Readefine’s newspaper style layout is similar to the widely used magazine style feed readers—Zite, Flipboard, and Pulse—for the iPad. Readefine synks directly with your Google Reader account and provides features not available in the online Google Reader app.
Google’s feed reader (shown below) is not poorly designed or unattractive. Feeds are easily accessible with drop-down menus for various actions, including marking all articles as read.
Some users however, may find Readefine’s layout more attractive because articles can be displayed in a newspaper style two- or three-column view, with visually appealing headlines at the top of the interface.
As Readefine is actually an application that integrates with your Google Reader account and other websites, you can even modify the text and layout settings in terms of font size, column width, and paragraph lead.
The user interface for Readefine includes two layouts – Classic and Magazine style. The latter presents multiple preview of articles from a feed (see below), while the Classic style is what you use to view and read one article at a time.
Like any web browser you can quickly change the font size of the text using keyboard shortcuts, Command/Control +, and you can click the Next and Previous page buttons to browse articles. You can also scroll from page to page using hand gestures on your trackpad, as well as navigate between articles by simply hitting your Space bar.
How To Use Readefine
Downloading and installing Readefine on your computer is a fairly easy process. You will need to have Adobe Air runtime already installed on your computer. If you don’t, you will be directed to install it. After launching Readefine, simply click Open in the Application Install window.
After the app opens and is ready to run, you will be presented with a log-in box for your Google Reader account. Notice also that you can view other websites and even documents on your computer in Readefine. A little more about this later.
Perhaps the most noticeable difference in terms of features between Google Reader and Readefine are the menu bar items that appear at the top of articles, when the Classic layout is selected. Instead of the drop-down buttons you find on Google Reader, your most regularly used actions for starring, sharing and marking articles as read are available nearly front-and-center.
The Wide Column button puts articles in a single column view, though I doubt many users will want to read articles in wide view on their computer.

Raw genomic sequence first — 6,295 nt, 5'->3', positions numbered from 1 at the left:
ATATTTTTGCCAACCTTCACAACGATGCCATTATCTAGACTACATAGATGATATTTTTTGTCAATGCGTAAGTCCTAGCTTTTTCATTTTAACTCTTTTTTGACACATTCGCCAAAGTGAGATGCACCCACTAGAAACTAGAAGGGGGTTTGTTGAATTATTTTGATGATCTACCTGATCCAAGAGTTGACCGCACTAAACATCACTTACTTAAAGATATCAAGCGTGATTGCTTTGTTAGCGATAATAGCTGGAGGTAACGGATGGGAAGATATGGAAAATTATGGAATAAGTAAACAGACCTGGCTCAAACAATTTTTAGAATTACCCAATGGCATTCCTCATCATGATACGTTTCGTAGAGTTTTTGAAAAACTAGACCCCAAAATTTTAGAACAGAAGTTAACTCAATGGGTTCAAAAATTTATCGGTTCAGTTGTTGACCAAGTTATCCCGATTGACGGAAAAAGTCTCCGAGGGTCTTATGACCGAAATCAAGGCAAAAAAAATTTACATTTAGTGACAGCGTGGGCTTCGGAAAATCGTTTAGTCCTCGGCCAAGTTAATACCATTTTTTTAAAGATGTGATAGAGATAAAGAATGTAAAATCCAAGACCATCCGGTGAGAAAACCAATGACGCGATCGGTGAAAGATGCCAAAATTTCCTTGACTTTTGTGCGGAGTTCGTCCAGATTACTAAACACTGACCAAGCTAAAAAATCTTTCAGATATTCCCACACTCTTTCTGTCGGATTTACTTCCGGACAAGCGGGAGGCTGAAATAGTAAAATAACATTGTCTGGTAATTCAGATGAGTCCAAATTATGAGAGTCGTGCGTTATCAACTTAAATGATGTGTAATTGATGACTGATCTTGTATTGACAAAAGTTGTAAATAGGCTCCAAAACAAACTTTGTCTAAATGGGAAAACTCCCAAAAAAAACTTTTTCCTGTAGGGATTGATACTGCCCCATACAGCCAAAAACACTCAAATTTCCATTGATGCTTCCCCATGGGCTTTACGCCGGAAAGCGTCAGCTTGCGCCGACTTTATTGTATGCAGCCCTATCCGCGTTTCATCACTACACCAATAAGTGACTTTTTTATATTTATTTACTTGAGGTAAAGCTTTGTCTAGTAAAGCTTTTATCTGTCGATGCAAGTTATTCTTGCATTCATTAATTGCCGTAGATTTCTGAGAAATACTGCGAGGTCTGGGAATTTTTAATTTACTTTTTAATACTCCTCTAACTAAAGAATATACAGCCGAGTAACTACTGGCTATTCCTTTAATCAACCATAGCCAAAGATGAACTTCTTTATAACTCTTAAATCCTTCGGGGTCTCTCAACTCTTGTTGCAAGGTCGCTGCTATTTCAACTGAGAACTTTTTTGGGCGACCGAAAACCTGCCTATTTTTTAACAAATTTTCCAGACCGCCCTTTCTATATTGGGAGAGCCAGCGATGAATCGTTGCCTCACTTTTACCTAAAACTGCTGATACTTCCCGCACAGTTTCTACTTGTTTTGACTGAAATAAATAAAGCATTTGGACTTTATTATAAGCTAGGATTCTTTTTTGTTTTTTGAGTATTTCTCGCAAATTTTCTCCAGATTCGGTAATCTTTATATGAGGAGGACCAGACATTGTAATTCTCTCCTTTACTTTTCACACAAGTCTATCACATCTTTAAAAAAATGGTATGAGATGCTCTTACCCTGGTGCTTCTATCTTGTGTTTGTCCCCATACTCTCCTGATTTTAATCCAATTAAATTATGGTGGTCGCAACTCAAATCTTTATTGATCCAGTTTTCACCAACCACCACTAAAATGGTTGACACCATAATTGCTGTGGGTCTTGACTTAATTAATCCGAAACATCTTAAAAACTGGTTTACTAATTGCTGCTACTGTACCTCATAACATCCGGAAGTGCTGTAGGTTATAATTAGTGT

The sharing features of Readefine are limited to Instapaper and to other Google Readers connected to your account.
Adding subscriptions to Readefine is similar to how you would do it in Google Reader. You can type and add a basic URL feed address from a site, copy and paste a URL, or simply select and drag an RSS feed link into the search box.
Readefine will maintain a history of the links and feeds you add to it, for later use.
In my test of adding text files from my computer, Readefine presented them in HTML code format, making it very difficult to read. However, when I copied and pasted text in the text book, the presentation looked great.
Readefine is not a fully featured application, yet. It would be useful to search for RSS feeds by topic, as well as by URL address. Readefine provides no support for emailing articles or Twitter and Facebook intergration. And switching from one feed subscription to another takes two or three clicks. It would be useful to have a dedicated menu button specifically for your Google Reader account. Despite these limitations, Readefine might appeal to users who would rather access their RSS feeds via a desktop application, in addition to an online client.
For other MUO articles about RSS readers, start with these posts:
- Top 10 Most Downloaded RSS Reader Apps [Movers & Shakers]
- Mixtab vs Google Reader: The Emergence Of Visual-Based RSS Feeds [Mac]
- Prldr: An Online RSS Feed Reader That Retains Original Layout
- 6 Of The Best Free RSS Readers For The iPad
Let us know what you think of Readefine.